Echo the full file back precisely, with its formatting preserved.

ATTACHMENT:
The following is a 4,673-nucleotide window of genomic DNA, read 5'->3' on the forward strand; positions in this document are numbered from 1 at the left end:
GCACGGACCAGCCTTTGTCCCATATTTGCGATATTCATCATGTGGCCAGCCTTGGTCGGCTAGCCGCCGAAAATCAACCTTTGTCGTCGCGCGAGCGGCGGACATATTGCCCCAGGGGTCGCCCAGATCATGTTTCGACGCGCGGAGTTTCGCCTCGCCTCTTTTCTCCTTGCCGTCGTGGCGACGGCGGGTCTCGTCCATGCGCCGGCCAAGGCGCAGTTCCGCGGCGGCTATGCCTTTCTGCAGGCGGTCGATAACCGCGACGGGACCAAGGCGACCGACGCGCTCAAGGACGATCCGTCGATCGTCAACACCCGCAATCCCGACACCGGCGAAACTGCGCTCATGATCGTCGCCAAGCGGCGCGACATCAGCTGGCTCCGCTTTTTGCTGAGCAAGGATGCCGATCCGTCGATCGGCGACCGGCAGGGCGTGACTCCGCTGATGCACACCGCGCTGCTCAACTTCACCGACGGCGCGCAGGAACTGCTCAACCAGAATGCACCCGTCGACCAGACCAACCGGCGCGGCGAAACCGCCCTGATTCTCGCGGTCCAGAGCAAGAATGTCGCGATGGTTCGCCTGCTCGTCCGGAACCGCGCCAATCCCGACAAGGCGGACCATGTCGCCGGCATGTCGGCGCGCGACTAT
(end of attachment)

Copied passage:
The following is a 4,673-nucleotide window of genomic DNA, read 5'->3' on the forward strand; positions in this document are numbered from 1 at the left end:
GCACGGACCAGCCTTTGTCCCATATTTGCGATATTCATCATGTGGCCAGCCTTGGTCGGCTAGCCGCCGAAAATCAACCTTTGTCGTCGCGCGAGCGGCGGACATATTGCCCCAGGGGTCGCCCAGATCATGTTTCGACGCGCGGAGTTTCGCCTCGCCTCTTTTCTCCTTGCCGTCGTGGCGACGGCGGGTCTCGTCCATGCGCCGGCCAAGGCGCAGTTCCGCGGCGGCTATGCCTTTCTGCAGGCGGTCGATAACCGCGACGGGACCAAGGCGACCGACGCGCTCAAGGACGATCCGTCGATCGTCAACACCCGCAATCCCGACACCGGCGAAACTGCGCTCATGATCGTCGCCAAGCGGCGCGACATCAGCTGGCTCCGCTTTTTGCTGAGCAAGGATGCCGATCCGTCGATCGGCGACCGGCAGGGCGTGACTCCGCTGATGCACACCGCGCTGCTCAACTTCACCGACGGCGCGCAGGAACTGCTCAACCAGAATGCACCCGTCGACCAGACCAACCGGCGCGGCGAAACCGCCCTGATTCTCGCGGTCCAGAGCAAGAATGTCGCGATGGTTCGCCTGCTCGTCCGGAACCGCGCCAATCCCGACAAGGCGGACCATGTCGCCGGCATGTCGGCGCGCGACTAT